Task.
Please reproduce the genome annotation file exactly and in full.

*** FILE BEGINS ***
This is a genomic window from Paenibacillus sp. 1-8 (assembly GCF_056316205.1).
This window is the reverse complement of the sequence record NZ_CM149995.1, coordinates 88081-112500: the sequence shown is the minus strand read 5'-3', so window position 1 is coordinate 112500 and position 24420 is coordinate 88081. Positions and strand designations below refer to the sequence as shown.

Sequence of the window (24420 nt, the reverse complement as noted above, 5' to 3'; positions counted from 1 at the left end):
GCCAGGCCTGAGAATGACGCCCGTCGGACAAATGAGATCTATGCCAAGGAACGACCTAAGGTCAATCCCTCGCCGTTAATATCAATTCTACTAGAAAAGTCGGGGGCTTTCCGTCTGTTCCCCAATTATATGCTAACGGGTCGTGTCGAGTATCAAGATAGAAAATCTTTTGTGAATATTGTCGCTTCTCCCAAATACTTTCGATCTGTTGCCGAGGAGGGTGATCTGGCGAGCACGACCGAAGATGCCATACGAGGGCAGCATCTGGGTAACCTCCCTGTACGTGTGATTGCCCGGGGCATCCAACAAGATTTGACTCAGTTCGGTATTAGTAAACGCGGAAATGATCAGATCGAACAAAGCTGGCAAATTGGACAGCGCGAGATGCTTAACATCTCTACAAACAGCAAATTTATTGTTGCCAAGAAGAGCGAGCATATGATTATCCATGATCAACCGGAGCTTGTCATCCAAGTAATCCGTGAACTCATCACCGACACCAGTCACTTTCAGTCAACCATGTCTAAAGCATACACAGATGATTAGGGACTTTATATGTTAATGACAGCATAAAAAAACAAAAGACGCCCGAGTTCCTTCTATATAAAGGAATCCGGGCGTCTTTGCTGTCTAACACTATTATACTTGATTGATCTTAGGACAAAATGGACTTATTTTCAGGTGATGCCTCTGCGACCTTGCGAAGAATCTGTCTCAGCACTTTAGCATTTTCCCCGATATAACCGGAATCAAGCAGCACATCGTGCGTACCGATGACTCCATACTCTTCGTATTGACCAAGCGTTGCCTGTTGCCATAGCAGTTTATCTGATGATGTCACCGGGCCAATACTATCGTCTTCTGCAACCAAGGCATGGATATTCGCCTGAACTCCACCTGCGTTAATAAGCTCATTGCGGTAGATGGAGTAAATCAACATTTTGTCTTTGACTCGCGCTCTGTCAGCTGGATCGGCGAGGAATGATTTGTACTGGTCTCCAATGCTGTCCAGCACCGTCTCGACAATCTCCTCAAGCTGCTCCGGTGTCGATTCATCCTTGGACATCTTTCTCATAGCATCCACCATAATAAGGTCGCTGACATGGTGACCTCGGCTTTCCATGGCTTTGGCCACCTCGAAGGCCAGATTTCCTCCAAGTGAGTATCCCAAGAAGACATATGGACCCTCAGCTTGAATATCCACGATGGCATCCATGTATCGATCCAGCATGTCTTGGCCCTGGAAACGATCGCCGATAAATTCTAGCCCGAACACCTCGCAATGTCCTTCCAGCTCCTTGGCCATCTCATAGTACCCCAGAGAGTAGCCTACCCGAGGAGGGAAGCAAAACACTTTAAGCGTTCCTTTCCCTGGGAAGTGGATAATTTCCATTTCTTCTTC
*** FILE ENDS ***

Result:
This is a genomic window from Paenibacillus sp. 1-8 (assembly GCF_056316205.1).
This window is the reverse complement of the sequence record NZ_CM149995.1, coordinates 88081-112500: the sequence shown is the minus strand read 5'-3', so window position 1 is coordinate 112500 and position 24420 is coordinate 88081. Positions and strand designations below refer to the sequence as shown.

Sequence of the window (24420 nt, the reverse complement as noted above, 5' to 3'; positions counted from 1 at the left end):
GCCAGGCCTGAGAATGACGCCCGTCGGACAAATGAGATCTATGCCAAGGAACGACCTAAGGTCAATCCCTCGCCGTTAATATCAATTCTACTAGAAAAGTCGGGGGCTTTCCGTCTGTTCCCCAATTATATGCTAACGGGTCGTGTCGAGTATCAAGATAGAAAATCTTTTGTGAATATTGTCGCTTCTCCCAAATACTTTCGATCTGTTGCCGAGGAGGGTGATCTGGCGAGCACGACCGAAGATGCCATACGAGGGCAGCATCTGGGTAACCTCCCTGTACGTGTGATTGCCCGGGGCATCCAACAAGATTTGACTCAGTTCGGTATTAGTAAACGCGGAAATGATCAGATCGAACAAAGCTGGCAAATTGGACAGCGCGAGATGCTTAACATCTCTACAAACAGCAAATTTATTGTTGCCAAGAAGAGCGAGCATATGATTATCCATGATCAACCGGAGCTTGTCATCCAAGTAATCCGTGAACTCATCACCGACACCAGTCACTTTCAGTCAACCATGTCTAAAGCATACACAGATGATTAGGGACTTTATATGTTAATGACAGCATAAAAAAACAAAAGACGCCCGAGTTCCTTCTATATAAAGGAATCCGGGCGTCTTTGCTGTCTAACACTATTATACTTGATTGATCTTAGGACAAAATGGACTTATTTTCAGGTGATGCCTCTGCGACCTTGCGAAGAATCTGTCTCAGCACTTTAGCATTTTCCCCGATATAACCGGAATCAAGCAGCACATCGTGCGTACCGATGACTCCATACTCTTCGTATTGACCAAGCGTTGCCTGTTGCCATAGCAGTTTATCTGATGATGTCACCGGGCCAATACTATCGTCTTCTGCAACCAAGGCATGGATATTCGCCTGAACTCCACCTGCGTTAATAAGCTCATTGCGGTAGATGGAGTAAATCAACATTTTGTCTTTGACTCGCGCTCTGTCAGCTGGATCGGCGAGGAATGATTTGTACTGGTCTCCAATGCTGTCCAGCACCGTCTCGACAATCTCCTCAAGCTGCTCCGGTGTCGATTCATCCTTGGACATCTTTCTCATAGCATCCACCATAATAAGGTCGCTGACATGGTGACCTCGGCTTTCCATGGCTTTGGCCACCTCGAAGGCCAGATTTCCTCCAAGTGAGTATCCCAAGAAGACATATGGACCCTCAGCTTGAATATCCACGATGGCATCCATGTATCGATCCAGCATGTCTTGGCCCTGGAAACGATCGCCGATAAATTCTAGCCCGAACACCTCGCAATGTCCTTCCAGCTCCTTGGCCATCTCATAGTACCCCAGAGAGTAGCCTACCCGAGGAGGGAAGCAAAACACTTTAAGCGTTCCTTTCCCTGGGAAGTGGATAATTTCCATTTCTTCTTC